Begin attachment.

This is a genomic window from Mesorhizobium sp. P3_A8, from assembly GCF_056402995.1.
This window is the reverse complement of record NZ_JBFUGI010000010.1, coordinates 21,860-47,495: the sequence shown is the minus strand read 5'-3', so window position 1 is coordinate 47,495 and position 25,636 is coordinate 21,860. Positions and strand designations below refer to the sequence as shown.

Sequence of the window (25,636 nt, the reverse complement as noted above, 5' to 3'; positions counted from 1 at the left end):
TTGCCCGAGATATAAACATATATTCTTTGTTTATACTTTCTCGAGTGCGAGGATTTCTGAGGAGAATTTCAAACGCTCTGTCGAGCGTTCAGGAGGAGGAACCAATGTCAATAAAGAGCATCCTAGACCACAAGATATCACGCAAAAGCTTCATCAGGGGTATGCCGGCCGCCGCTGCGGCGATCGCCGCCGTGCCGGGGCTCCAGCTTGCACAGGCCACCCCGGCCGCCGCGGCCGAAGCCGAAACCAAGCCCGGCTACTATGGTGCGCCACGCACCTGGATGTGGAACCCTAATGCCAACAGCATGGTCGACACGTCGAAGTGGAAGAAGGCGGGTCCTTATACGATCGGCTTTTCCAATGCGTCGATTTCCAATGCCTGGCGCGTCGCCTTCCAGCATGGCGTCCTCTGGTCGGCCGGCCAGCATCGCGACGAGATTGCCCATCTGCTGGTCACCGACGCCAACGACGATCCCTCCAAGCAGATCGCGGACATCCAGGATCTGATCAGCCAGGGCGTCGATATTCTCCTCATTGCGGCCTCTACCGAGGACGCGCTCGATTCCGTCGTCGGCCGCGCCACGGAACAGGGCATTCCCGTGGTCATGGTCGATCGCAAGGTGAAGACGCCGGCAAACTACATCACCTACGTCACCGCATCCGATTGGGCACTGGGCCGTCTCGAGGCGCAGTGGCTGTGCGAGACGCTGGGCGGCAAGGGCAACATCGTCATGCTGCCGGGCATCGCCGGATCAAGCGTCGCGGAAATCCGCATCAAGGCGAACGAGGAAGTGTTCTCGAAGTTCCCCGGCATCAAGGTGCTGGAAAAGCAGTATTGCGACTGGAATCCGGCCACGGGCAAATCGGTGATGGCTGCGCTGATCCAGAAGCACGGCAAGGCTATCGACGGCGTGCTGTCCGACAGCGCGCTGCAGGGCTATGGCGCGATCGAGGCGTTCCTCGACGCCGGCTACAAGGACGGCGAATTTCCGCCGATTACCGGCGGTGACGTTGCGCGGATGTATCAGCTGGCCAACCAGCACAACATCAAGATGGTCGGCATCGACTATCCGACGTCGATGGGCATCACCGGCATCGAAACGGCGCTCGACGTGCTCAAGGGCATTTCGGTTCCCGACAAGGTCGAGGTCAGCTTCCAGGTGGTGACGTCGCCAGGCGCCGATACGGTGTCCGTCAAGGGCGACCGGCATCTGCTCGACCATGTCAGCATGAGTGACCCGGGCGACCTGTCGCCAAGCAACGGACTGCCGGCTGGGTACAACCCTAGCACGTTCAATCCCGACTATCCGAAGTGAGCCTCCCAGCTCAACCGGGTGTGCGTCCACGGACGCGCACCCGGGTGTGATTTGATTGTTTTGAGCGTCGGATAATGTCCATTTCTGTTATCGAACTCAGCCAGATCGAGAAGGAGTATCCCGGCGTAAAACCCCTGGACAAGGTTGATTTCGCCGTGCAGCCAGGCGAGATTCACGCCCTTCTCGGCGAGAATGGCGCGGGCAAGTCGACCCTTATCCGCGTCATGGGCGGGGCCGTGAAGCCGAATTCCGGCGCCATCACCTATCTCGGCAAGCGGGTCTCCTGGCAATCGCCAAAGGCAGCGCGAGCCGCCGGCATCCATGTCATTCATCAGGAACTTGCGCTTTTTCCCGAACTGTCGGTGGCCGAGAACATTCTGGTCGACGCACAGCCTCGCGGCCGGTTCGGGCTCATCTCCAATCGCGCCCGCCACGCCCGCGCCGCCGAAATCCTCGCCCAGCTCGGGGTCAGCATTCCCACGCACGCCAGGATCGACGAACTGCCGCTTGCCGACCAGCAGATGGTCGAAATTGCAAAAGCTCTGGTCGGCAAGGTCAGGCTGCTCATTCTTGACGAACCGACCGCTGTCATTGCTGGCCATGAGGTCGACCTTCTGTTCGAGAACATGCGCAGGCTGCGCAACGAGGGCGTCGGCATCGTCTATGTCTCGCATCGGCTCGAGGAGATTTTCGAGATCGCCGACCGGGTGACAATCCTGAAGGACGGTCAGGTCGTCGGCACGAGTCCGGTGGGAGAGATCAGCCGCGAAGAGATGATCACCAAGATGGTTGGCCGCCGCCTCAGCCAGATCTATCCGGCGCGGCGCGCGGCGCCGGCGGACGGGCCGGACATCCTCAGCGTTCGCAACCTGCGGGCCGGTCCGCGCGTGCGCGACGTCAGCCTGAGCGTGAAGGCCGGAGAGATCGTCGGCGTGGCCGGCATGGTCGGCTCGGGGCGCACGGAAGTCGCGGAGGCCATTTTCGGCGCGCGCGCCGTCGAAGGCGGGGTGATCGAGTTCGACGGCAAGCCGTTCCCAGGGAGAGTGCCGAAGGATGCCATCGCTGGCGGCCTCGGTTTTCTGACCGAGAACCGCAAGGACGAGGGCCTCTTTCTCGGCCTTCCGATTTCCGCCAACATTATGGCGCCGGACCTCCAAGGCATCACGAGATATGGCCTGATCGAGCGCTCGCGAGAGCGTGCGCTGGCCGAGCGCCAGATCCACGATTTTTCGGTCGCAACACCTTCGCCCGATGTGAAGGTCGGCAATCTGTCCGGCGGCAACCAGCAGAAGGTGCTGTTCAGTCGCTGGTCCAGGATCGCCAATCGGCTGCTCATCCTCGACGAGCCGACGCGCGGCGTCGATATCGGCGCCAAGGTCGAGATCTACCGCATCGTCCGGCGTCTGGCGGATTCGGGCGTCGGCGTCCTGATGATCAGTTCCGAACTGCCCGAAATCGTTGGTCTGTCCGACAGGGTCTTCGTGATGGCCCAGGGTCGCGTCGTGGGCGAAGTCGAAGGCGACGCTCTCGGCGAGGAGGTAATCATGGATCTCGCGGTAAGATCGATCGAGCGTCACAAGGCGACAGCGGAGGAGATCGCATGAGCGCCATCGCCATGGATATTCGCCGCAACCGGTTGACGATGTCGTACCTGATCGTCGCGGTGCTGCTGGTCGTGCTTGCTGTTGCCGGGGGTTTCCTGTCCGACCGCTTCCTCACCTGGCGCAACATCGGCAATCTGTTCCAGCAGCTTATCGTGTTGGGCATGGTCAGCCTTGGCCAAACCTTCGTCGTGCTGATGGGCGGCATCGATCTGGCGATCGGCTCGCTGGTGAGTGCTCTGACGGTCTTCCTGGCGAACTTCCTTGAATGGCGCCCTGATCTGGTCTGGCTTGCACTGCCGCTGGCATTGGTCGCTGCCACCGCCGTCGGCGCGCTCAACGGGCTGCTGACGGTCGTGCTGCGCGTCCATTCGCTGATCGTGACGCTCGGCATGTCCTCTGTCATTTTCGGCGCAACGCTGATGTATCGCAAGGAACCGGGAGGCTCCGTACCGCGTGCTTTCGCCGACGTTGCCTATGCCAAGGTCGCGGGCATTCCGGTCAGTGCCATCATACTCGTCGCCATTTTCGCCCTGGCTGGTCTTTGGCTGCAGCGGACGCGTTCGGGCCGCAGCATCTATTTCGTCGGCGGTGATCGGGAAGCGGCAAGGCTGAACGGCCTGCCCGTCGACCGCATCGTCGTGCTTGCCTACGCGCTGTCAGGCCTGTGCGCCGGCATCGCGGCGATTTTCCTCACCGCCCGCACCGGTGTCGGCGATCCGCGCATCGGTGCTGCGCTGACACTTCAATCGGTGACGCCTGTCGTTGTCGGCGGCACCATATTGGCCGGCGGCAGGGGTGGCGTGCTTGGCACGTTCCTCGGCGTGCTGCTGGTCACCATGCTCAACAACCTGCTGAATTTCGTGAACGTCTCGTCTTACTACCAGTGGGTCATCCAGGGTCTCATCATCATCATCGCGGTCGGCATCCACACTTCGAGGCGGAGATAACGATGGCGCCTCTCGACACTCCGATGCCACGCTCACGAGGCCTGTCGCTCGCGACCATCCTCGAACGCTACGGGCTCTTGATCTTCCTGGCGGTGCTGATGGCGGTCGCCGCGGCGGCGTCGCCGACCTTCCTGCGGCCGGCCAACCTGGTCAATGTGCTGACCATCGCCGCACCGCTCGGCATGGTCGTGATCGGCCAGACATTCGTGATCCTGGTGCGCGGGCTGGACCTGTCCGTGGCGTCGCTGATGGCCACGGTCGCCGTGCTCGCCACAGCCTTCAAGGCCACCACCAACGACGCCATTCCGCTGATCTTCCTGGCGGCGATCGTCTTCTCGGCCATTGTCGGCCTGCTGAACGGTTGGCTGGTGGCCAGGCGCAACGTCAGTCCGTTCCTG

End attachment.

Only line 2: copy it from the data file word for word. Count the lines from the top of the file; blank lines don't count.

This window is the reverse complement of record NZ_JBFUGI010000010.1, coordinates 21,860-47,495: the sequence shown is the minus strand read 5'-3', so window position 1 is coordinate 47,495 and position 25,636 is coordinate 21,860. Positions and strand designations below refer to the sequence as shown.